In a previous post I explained that integer ambiguity resolution doesn’t generally work on the GLONASS satellites in RTKLIB because we have not accounted for the inter-channel biases caused by the multiple frequencies used with the different GLONASS satellites. That is why I have been setting gloarmode=0 in the configuration file even though I am using the GLONASS satellites for the float solution.
In theory, there is an exception to this rule, and that is when both receivers are using identical hardware. In this case, the biases should cancel and can be ignored. Whether this is true for some of the low cost receivers seems to be in question. Carcanague, in his thesis, describes finding that in some cases, biases can change with power on/off cycles, which if true, means they must be accounted for to make the GLONASS integer ambiguity resolution work reliably.
In my demo1 data set, both receivers use Ublox M8N receivers, although on non-identical boards. I get virtually no fixes if I enable GLONASS integer ambiguity resolution (AR), and this led me to believe that GLONASS AR was not an option unless I accounted for the inter-channel biases.
So I was quite surprised when I enabled GLONASS AR (gloarmode=1) on this new data set and got great results! Here’s a comparison of my metrics for three solutions. The first is with fix-and-hold disabled, the second is fix-and-hold enabled with the position variance criteria described in the previous post, and the third is the same with GLONASS AR enabled.
As you can see, the mean number of satellites used for the fixed solution has nearly doubled when GLONASS AR was enabled. This is a very significant improvement! I ran this configuration on three other data sets from the same receivers taken on different days and got similar improvements on all three, suggesting that there is most likely not an issue with power cycles with these (M8T) receivers.
I was very excited to discover GLONASS AR worked on this data but now I need to understand why I don’t see the same behavior with my receivers. I can think of several possible reasons:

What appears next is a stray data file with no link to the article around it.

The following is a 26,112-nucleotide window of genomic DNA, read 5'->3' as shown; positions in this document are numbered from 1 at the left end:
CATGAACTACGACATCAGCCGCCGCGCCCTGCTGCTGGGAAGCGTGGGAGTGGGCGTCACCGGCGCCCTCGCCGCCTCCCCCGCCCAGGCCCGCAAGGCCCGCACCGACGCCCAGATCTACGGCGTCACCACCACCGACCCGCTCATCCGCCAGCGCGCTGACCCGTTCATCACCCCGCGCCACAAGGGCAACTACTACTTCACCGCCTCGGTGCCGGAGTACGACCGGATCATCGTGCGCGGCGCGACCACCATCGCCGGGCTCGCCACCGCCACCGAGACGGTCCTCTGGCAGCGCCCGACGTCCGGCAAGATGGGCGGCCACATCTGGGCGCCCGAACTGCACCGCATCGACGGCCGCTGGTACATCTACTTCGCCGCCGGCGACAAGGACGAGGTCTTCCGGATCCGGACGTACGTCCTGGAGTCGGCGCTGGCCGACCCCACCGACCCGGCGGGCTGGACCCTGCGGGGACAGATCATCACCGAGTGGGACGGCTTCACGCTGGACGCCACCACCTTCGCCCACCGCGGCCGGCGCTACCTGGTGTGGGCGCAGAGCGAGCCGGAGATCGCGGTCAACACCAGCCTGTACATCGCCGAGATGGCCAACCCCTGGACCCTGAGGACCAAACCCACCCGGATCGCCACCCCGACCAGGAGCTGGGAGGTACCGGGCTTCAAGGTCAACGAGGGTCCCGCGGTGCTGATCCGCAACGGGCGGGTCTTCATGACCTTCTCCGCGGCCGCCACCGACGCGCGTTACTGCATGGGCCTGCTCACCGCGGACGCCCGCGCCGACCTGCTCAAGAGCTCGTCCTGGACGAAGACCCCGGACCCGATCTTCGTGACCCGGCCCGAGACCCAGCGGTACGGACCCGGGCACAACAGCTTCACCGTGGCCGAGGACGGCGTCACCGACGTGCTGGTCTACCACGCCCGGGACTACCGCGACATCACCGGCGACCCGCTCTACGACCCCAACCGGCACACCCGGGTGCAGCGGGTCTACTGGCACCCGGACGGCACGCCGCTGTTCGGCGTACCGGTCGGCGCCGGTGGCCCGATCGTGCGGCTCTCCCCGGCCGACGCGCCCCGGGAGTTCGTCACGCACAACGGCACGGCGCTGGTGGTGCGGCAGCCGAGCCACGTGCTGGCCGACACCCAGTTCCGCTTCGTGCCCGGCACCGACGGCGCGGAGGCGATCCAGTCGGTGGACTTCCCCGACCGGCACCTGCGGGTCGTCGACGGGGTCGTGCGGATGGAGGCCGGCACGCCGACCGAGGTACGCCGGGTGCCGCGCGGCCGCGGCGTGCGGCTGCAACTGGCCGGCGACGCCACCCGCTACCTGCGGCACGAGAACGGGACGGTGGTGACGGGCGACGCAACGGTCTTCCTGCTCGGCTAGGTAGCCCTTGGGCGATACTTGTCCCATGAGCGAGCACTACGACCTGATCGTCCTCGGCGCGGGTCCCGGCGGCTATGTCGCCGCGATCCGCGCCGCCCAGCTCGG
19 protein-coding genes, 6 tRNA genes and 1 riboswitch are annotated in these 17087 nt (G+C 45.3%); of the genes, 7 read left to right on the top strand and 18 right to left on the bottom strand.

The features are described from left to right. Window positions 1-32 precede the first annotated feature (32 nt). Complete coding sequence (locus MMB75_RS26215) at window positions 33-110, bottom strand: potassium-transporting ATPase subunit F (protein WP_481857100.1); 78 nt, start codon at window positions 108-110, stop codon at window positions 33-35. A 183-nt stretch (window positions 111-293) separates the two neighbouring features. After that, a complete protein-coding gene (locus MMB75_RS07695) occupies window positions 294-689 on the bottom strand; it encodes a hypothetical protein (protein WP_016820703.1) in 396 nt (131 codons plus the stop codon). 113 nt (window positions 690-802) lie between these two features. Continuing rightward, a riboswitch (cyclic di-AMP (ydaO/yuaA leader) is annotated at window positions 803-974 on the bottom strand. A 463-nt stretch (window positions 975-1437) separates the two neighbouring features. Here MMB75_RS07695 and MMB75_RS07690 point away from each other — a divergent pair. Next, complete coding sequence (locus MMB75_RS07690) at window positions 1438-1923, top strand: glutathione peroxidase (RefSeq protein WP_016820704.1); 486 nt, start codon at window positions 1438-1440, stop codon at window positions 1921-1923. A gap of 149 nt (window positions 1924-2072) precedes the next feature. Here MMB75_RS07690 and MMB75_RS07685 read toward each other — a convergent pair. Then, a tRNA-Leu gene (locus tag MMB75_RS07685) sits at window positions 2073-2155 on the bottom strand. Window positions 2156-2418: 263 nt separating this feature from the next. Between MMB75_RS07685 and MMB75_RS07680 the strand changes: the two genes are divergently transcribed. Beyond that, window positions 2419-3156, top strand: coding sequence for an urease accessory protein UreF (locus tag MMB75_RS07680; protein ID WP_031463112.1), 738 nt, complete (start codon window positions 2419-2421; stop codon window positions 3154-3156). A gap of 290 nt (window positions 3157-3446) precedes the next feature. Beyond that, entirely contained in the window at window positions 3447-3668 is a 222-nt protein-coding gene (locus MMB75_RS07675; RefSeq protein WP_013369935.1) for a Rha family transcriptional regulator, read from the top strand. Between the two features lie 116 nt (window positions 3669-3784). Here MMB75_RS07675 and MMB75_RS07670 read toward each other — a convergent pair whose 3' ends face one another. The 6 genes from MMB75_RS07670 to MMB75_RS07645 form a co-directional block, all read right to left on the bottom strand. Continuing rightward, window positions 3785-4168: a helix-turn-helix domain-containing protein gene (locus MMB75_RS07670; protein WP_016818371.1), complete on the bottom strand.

- The Reach receivers use the Ublox M8T, while my receivers are both using the Ublox M8N. I was under the impression these two receivers are very similar (they share the same documentation) but maybe there is some subtle difference between them?
- Although my two receivers both use the M8N chip, the boards they are on are from different companies. I wouldn’t expect this to make a difference, but maybe it does?
- The two antennas I used to collect my data are different, although they are both basic patch antennas.
- This data was taken at at 5 samples/sec. My data was taken at 1 sample/sec.
I hope to run some experiments to answer this question in the near future. In the meantime though, can anybody else explain what I’m seeing, or confirm they’ve seen similar behavior?
Update 5/2/16: I just came across this comment from Tomoji Takasu, the author of RTKLIB, regarding differences between the M8N and M8T on the Emlid forum
“NEO-M8N does not support raw-data officially. However, it is known that some F/W version can be configured to output raw-data as TRK-MEAS and TRK-SFRBX messages. I confirmed it by F/W version 2.01. The latest RTKLIB (2.4.2 p11) can also handle such messages. For details, refer the following material.
I found some limitation by M8N compared to M8T.
(1) Raw message can be used only with 1 Hz (NG with 5 Hz).
(2) Only GPS ambiguities can be resolved (NG for GLONASS or BeiDou)
Again, these are not supported by u-blox formally. Other F/W versions may not support them.”
It looks like he has had the same experience I am seeing, where the M8N can resolve GLONASS integer ambiguities and M8T can not.